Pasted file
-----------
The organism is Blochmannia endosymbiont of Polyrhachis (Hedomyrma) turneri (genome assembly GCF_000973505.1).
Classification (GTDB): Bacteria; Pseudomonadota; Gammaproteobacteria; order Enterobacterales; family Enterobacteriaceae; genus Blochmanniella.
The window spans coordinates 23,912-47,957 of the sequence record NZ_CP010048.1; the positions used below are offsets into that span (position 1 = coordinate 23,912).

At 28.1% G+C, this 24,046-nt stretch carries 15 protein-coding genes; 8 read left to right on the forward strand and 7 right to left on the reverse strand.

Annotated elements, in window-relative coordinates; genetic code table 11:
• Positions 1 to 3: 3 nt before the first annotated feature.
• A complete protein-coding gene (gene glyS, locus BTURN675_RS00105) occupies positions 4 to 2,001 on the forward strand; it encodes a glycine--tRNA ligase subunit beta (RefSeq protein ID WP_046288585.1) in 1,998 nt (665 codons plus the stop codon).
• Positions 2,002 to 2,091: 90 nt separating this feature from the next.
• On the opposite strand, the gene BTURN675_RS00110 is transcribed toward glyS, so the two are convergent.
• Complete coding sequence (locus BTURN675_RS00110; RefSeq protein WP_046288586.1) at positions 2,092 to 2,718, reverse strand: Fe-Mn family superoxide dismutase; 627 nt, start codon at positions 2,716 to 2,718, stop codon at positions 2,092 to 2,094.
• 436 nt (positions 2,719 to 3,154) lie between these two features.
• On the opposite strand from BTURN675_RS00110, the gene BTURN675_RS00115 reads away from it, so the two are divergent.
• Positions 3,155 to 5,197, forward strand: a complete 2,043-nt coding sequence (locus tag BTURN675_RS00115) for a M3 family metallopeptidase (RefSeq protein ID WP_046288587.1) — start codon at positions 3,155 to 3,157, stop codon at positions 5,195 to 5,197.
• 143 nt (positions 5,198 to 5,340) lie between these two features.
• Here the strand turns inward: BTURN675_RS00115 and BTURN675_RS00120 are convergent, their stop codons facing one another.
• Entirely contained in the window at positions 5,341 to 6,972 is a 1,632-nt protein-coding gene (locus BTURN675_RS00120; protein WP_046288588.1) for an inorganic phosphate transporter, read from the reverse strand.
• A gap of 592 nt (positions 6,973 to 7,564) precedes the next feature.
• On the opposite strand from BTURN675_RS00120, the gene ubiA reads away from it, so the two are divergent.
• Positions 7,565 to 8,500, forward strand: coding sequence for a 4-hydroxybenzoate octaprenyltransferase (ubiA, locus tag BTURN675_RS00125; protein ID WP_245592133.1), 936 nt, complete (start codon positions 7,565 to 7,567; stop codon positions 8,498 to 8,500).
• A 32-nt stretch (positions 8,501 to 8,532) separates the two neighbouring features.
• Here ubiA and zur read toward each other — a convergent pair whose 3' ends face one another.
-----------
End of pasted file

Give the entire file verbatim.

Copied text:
The organism is Blochmannia endosymbiont of Polyrhachis (Hedomyrma) turneri (genome assembly GCF_000973505.1).
Classification (GTDB): Bacteria; Pseudomonadota; Gammaproteobacteria; order Enterobacterales; family Enterobacteriaceae; genus Blochmanniella.
The window spans coordinates 23,912-47,957 of the sequence record NZ_CP010048.1; the positions used below are offsets into that span (position 1 = coordinate 23,912).

At 28.1% G+C, this 24,046-nt stretch carries 15 protein-coding genes; 8 read left to right on the forward strand and 7 right to left on the reverse strand.

Annotated elements, in window-relative coordinates; genetic code table 11:
• Positions 1 to 3: 3 nt before the first annotated feature.
• A complete protein-coding gene (gene glyS, locus BTURN675_RS00105) occupies positions 4 to 2,001 on the forward strand; it encodes a glycine--tRNA ligase subunit beta (RefSeq protein ID WP_046288585.1) in 1,998 nt (665 codons plus the stop codon).
• Positions 2,002 to 2,091: 90 nt separating this feature from the next.
• On the opposite strand, the gene BTURN675_RS00110 is transcribed toward glyS, so the two are convergent.
• Complete coding sequence (locus BTURN675_RS00110; RefSeq protein WP_046288586.1) at positions 2,092 to 2,718, reverse strand: Fe-Mn family superoxide dismutase; 627 nt, start codon at positions 2,716 to 2,718, stop codon at positions 2,092 to 2,094.
• 436 nt (positions 2,719 to 3,154) lie between these two features.
• On the opposite strand from BTURN675_RS00110, the gene BTURN675_RS00115 reads away from it, so the two are divergent.
• Positions 3,155 to 5,197, forward strand: a complete 2,043-nt coding sequence (locus tag BTURN675_RS00115) for a M3 family metallopeptidase (RefSeq protein ID WP_046288587.1) — start codon at positions 3,155 to 3,157, stop codon at positions 5,195 to 5,197.
• 143 nt (positions 5,198 to 5,340) lie between these two features.
• Here the strand turns inward: BTURN675_RS00115 and BTURN675_RS00120 are convergent, their stop codons facing one another.
• Entirely contained in the window at positions 5,341 to 6,972 is a 1,632-nt protein-coding gene (locus BTURN675_RS00120; protein WP_046288588.1) for an inorganic phosphate transporter, read from the reverse strand.
• A gap of 592 nt (positions 6,973 to 7,564) precedes the next feature.
• On the opposite strand from BTURN675_RS00120, the gene ubiA reads away from it, so the two are divergent.
• Positions 7,565 to 8,500, forward strand: coding sequence for a 4-hydroxybenzoate octaprenyltransferase (ubiA, locus tag BTURN675_RS00125; protein ID WP_245592133.1), 936 nt, complete (start codon positions 7,565 to 7,567; stop codon positions 8,498 to 8,500).
• A 32-nt stretch (positions 8,501 to 8,532) separates the two neighbouring features.
• Here ubiA and zur read toward each other — a convergent pair whose 3' ends face one another.